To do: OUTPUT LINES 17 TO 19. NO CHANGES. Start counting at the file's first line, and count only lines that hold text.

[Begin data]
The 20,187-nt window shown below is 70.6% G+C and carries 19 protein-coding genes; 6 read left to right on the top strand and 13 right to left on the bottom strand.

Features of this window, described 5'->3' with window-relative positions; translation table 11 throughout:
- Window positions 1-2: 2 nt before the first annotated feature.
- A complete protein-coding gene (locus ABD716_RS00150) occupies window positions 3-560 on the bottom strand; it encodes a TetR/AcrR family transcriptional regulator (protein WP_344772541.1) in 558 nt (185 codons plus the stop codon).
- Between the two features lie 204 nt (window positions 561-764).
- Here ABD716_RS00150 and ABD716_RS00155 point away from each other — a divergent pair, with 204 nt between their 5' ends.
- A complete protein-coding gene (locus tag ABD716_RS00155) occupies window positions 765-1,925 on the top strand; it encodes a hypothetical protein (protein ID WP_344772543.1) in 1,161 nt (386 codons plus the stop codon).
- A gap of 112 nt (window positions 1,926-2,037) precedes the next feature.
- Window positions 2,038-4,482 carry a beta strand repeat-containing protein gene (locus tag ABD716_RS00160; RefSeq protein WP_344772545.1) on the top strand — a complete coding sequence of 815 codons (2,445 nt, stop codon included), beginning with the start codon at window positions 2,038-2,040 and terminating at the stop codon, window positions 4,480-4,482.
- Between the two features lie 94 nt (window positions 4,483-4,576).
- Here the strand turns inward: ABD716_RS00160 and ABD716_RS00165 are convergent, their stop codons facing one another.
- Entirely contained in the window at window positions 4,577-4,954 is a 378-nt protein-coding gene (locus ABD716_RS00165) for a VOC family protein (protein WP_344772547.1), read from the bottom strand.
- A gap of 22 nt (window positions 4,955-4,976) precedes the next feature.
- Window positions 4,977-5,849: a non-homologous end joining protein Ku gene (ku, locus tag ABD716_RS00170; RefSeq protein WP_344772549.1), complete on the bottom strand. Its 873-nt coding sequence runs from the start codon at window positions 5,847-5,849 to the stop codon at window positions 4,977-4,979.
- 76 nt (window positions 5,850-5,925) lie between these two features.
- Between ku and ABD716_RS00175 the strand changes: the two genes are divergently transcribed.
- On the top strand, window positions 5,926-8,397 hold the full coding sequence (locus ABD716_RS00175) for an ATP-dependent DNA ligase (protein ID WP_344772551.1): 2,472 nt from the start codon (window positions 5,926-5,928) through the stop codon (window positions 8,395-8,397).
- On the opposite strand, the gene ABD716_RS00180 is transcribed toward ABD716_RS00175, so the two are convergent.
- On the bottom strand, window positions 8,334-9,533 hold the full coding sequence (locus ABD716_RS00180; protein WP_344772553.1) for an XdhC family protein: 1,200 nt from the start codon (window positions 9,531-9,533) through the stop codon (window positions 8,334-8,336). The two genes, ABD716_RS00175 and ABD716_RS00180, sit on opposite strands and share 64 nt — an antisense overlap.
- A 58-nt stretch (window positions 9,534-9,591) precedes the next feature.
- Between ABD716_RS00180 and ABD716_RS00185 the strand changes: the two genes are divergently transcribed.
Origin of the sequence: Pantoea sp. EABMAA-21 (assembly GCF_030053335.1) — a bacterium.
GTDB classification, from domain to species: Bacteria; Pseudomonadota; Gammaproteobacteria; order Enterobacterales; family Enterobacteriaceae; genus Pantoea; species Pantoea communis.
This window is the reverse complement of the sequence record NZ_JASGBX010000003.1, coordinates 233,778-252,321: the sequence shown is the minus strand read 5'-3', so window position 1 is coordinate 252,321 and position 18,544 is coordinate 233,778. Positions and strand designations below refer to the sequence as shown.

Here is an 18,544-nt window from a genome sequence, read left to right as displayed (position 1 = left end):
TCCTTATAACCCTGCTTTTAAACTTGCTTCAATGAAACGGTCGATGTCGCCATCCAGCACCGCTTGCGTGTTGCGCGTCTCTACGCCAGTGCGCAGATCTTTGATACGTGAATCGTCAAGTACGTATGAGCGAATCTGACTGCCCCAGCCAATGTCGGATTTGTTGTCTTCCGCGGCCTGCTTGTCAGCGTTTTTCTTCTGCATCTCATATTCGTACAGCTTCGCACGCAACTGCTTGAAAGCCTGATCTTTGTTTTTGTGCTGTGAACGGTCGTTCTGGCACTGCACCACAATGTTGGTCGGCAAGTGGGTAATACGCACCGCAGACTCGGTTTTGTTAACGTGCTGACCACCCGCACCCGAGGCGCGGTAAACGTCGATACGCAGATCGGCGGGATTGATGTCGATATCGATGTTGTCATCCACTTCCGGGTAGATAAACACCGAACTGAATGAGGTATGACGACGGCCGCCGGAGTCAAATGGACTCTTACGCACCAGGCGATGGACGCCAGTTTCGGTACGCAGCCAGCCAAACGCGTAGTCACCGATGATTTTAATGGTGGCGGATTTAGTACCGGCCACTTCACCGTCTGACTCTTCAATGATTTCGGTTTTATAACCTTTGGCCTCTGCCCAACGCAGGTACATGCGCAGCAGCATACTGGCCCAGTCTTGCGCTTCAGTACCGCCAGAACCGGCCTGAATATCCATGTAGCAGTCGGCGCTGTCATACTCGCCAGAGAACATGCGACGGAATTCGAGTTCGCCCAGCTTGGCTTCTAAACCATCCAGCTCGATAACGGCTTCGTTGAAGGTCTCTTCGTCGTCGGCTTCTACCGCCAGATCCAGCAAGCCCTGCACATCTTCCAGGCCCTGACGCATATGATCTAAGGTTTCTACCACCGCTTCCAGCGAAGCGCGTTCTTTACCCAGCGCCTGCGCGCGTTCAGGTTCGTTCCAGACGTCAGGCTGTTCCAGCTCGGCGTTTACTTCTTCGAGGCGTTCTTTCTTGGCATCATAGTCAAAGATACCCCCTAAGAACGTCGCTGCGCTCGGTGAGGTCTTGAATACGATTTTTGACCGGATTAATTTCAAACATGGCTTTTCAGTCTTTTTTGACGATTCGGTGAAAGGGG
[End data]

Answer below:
- On the top strand, window positions 5,926-8,397 hold the full coding sequence (locus ABD716_RS00175) for an ATP-dependent DNA ligase (protein ID WP_344772551.1): 2,472 nt from the start codon (window positions 5,926-5,928) through the stop codon (window positions 8,395-8,397).
- On the opposite strand, the gene ABD716_RS00180 is transcribed toward ABD716_RS00175, so the two are convergent.
- On the bottom strand, window positions 8,334-9,533 hold the full coding sequence (locus ABD716_RS00180; protein WP_344772553.1) for an XdhC family protein: 1,200 nt from the start codon (window positions 9,531-9,533) through the stop codon (window positions 8,334-8,336). The two genes, ABD716_RS00175 and ABD716_RS00180, sit on opposite strands and share 64 nt — an antisense overlap.